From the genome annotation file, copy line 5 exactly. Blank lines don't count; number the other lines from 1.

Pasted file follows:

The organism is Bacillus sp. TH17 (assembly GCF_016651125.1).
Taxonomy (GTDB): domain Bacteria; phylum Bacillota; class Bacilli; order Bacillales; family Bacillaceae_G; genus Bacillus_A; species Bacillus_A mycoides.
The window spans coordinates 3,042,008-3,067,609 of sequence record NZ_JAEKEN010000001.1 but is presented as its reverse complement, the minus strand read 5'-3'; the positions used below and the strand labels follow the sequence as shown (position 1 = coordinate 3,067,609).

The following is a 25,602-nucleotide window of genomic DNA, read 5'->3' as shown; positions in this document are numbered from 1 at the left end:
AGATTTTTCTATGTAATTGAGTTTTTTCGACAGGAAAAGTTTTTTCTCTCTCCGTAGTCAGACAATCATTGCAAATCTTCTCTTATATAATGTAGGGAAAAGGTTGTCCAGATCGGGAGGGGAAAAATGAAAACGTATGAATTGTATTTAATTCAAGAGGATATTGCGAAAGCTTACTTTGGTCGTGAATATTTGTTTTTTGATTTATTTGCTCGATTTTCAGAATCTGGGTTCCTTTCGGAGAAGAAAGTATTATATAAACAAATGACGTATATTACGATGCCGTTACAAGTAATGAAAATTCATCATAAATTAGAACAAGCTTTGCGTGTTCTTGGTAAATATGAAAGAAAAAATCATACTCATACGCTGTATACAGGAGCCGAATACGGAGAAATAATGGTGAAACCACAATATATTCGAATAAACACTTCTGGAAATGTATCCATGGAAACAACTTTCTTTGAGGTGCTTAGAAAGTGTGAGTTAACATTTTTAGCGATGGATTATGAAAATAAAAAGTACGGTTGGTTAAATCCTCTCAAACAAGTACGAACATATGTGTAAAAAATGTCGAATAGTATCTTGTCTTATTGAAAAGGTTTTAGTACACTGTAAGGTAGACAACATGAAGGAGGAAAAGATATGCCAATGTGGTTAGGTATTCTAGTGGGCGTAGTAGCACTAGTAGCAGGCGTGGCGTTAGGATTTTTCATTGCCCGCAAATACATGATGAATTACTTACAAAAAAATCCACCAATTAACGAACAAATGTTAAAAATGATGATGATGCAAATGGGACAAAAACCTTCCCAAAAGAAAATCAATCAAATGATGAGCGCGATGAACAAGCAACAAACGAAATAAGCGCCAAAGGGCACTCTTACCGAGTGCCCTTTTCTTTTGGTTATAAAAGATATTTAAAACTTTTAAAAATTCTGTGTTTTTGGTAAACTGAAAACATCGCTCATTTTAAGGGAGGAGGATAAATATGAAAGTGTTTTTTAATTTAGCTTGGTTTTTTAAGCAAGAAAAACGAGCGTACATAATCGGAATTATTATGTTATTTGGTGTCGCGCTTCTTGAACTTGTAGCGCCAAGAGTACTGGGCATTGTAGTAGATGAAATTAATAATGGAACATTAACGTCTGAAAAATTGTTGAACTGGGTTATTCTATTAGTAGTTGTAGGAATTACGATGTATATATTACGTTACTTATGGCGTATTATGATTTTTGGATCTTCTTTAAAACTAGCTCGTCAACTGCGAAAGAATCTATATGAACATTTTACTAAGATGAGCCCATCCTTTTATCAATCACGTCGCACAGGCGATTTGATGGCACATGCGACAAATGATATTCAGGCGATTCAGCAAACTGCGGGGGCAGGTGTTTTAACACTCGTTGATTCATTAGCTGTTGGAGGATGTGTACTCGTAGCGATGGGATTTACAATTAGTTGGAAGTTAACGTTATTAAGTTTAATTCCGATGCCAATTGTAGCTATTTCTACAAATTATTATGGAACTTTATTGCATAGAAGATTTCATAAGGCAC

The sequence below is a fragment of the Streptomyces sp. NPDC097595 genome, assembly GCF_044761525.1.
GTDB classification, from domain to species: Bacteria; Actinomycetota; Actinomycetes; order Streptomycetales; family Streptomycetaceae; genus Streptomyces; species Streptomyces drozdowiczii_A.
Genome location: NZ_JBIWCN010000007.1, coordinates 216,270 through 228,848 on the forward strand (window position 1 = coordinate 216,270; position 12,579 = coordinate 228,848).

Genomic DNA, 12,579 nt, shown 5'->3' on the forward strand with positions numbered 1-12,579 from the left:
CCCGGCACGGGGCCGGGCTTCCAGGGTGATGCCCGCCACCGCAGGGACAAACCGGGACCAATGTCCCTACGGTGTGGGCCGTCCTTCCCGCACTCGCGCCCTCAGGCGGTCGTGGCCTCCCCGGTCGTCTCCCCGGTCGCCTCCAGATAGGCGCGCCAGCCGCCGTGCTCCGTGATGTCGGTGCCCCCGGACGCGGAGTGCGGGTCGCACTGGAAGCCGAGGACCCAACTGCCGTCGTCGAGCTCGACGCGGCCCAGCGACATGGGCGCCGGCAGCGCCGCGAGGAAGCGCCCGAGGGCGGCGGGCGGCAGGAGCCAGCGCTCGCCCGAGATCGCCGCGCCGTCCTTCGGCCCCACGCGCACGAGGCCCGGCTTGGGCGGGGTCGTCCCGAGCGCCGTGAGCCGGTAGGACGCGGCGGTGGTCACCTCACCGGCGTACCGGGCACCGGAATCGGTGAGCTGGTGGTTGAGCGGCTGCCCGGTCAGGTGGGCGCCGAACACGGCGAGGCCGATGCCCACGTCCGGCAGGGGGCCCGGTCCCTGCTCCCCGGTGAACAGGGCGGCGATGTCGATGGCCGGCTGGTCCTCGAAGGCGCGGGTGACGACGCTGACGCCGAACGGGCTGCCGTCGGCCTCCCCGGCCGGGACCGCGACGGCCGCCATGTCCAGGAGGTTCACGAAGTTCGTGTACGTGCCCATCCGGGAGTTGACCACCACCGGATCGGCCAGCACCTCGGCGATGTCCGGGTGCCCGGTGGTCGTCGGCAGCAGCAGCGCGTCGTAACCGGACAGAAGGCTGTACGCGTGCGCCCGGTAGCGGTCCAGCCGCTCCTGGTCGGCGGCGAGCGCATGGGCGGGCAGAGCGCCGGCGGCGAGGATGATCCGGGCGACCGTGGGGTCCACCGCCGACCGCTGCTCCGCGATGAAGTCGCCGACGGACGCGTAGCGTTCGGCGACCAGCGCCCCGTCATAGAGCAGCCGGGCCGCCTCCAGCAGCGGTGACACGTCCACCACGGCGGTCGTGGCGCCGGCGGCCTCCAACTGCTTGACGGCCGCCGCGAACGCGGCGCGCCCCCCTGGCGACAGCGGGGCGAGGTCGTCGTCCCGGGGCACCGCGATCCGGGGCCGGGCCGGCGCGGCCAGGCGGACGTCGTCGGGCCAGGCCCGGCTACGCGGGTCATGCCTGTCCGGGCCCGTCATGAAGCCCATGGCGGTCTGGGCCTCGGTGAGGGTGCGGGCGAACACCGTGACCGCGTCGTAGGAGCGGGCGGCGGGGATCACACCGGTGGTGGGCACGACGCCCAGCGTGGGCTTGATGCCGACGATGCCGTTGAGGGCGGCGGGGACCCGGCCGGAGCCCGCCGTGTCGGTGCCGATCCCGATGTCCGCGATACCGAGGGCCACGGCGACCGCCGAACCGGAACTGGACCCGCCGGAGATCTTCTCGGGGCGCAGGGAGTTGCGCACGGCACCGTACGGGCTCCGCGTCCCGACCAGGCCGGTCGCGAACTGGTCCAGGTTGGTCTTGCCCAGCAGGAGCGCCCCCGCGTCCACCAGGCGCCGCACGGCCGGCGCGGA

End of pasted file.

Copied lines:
AGATTTTTCTATGTAATTGAGTTTTTTCGACAGGAAAAGTTTTTTCTCTCTCCGTAGTCAGACAATCATTGCAAATCTTCTCTTATATAATGTAGGGAAAAGGTTGTCCAGATCGGGAGGGGAAAAATGAAAACGTATGAATTGTATTTAATTCAAGAGGATATTGCGAAAGCTTACTTTGGTCGTGAATATTTGTTTTTTGATTTATTTGCTCGATTTTCAGAATCTGGGTTCCTTTCGGAGAAGAAAGTATTATATAAACAAATGACGTATATTACGATGCCGTTACAAGTAATGAAAATTCATCATAAATTAGAACAAGCTTTGCGTGTTCTTGGTAAATATGAAAGAAAAAATCATACTCATACGCTGTATACAGGAGCCGAATACGGAGAAATAATGGTGAAACCACAATATATTCGAATAAACACTTCTGGAAATGTATCCATGGAAACAACTTTCTTTGAGGTGCTTAGAAAGTGTGAGTTAACATTTTTAGCGATGGATTATGAAAATAAAAAGTACGGTTGGTTAAATCCTCTCAAACAAGTACGAACATATGTGTAAAAAATGTCGAATAGTATCTTGTCTTATTGAAAAGGTTTTAGTACACTGTAAGGTAGACAACATGAAGGAGGAAAAGATATGCCAATGTGGTTAGGTATTCTAGTGGGCGTAGTAGCACTAGTAGCAGGCGTGGCGTTAGGATTTTTCATTGCCCGCAAATACATGATGAATTACTTACAAAAAAATCCACCAATTAACGAACAAATGTTAAAAATGATGATGATGCAAATGGGACAAAAACCTTCCCAAAAGAAAATCAATCAAATGATGAGCGCGATGAACAAGCAACAAACGAAATAAGCGCCAAAGGGCACTCTTACCGAGTGCCCTTTTCTTTTGGTTATAAAAGATATTTAAAACTTTTAAAAATTCTGTGTTTTTGGTAAACTGAAAACATCGCTCATTTTAAGGGAGGAGGATAAATATGAAAGTGTTTTTTAATTTAGCTTGGTTTTTTAAGCAAGAAAAACGAGCGTACATAATCGGAATTATTATGTTATTTGGTGTCGCGCTTCTTGAACTTGTAGCGCCAAGAGTACTGGGCATTGTAGTAGATGAAATTAATAATGGAACATTAACGTCTGAAAAATTGTTGAACTGGGTTATTCTATTAGTAGTTGTAGGAATTACGATGTATATATTACGTTACTTATGGCGTATTATGATTTTTGGATCTTCTTTAAAACTAGCTCGTCAACTGCGAAAGAATCTATATGAACATTTTACTAAGATGAGCCCATCCTTTTATCAATCACGTCGCACAGGCGATTTGATGGCACATGCGACAAATGATATTCAGGCGATTCAGCAAACTGCGGGGGCAGGTGTTTTAACACTCGTTGATTCATTAGCTGTTGGAGGATGTGTACTCGTAGCGATGGGATTTACAATTAGTTGGAAGTTAACGTTATTAAGTTTAATTCCGATGCCAATTGTAGCTATTTCTACAAATTATTATGGAACTTTATTGCATAGAAGATTTCATAAGGCAC